Note:  Do not rely on this information. It is very old.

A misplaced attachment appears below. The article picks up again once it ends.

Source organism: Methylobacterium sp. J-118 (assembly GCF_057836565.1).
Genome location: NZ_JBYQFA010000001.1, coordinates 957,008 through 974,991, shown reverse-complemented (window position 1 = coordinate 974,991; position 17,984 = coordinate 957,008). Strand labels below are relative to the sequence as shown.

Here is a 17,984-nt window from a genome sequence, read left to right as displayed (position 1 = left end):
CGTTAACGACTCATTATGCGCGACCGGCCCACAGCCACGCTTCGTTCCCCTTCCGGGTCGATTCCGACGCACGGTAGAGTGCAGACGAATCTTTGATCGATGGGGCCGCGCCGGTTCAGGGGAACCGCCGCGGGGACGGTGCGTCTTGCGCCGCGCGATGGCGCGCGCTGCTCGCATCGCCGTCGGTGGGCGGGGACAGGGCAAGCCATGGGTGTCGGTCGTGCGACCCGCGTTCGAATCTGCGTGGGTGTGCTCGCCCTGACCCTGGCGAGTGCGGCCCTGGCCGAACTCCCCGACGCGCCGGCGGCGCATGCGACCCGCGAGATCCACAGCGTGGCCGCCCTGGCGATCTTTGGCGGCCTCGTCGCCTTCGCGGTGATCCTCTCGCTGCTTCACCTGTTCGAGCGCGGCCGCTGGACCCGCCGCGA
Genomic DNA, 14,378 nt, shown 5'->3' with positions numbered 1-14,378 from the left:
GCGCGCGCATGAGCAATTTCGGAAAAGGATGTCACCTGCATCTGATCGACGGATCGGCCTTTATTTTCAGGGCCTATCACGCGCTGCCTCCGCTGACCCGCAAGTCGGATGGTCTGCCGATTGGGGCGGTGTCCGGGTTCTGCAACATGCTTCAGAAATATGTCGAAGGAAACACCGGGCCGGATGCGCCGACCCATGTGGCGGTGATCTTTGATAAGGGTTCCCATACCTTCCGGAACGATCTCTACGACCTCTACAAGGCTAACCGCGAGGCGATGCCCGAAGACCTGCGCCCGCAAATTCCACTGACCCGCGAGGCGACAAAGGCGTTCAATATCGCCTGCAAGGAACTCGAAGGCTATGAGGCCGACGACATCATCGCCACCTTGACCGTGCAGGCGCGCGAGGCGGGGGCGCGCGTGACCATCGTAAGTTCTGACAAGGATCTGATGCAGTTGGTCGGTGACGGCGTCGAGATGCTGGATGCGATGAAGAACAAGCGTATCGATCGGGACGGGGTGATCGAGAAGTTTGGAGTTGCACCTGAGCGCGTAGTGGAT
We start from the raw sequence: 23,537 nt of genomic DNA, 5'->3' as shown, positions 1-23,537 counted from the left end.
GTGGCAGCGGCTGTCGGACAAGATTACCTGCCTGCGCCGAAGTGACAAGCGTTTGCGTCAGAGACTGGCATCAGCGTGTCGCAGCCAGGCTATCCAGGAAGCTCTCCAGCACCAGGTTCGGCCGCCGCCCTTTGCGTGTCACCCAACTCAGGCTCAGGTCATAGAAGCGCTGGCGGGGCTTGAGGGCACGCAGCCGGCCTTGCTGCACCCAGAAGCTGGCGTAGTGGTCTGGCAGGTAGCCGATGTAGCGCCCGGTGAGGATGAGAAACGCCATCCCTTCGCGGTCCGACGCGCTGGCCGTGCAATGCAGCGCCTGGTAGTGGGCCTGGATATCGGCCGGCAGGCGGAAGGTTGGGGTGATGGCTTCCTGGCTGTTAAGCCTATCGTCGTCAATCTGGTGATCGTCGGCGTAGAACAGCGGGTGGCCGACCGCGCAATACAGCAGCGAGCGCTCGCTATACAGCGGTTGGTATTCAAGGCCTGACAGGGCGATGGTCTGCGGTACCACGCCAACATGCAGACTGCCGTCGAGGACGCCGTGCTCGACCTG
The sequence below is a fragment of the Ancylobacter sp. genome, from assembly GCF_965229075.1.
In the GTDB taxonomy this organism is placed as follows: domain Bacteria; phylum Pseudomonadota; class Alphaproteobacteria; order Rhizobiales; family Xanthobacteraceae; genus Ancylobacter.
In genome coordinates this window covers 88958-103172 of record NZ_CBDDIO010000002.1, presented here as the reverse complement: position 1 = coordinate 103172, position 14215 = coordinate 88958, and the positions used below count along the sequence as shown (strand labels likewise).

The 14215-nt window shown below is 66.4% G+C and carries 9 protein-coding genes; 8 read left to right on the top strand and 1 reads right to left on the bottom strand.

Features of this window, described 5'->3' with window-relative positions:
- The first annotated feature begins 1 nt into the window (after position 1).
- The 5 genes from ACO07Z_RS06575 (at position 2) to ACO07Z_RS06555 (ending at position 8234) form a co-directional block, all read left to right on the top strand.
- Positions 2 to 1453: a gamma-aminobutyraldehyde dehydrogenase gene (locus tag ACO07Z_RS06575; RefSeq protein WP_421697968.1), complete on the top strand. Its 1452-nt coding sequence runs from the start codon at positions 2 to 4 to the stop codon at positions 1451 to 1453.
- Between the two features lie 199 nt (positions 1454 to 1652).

Clubfoot, a deformity of the foot caused by a contracted or shortened condition of some particular muscle or muscles. The malformation is usually congenital, i.e. exists from birth, and if neglected the parts adapt themselves to their unnatural relationship to one another, and the chance of cure becomes increasingly remote. The most common form of congenital clubfoot is called by the surgeons talipes varus. The child walks on the outer side of the foot, and in order to bring about the natural condition of things certain tendons may require to be divided (the tibialis anticus and posticus, and often the tendo Achillis) with a tenotomy knife. After the operation care must be taken to ensure that healing takes place in such a way that the foot is restored to its proper position. In talipes equinus the heel is drawn up by the shortening of the muscles of the calf; in talipes calcaneus, on the other hand, the foot is flexed and the toes lifted off the ground, so that the patient walks on his heel. In talipes valgus the peronei muscles are contracted and the sole of the foot looks outwards. Apart from congenital clubfoot, a paralytic form must be distinguished. Here the mischief is started by a paralysis, affecting some muscle or group of muscles attached to the foot. The antagonists of the muscles involved are now unopposed, and drag the foot from its natural position. In such a state of things operative treatment is less likely than in the congenital disease to be of avail. For, unless there is a restoration of the lost power in the paralysed muscles, there can never be a return to the natural conditions of health.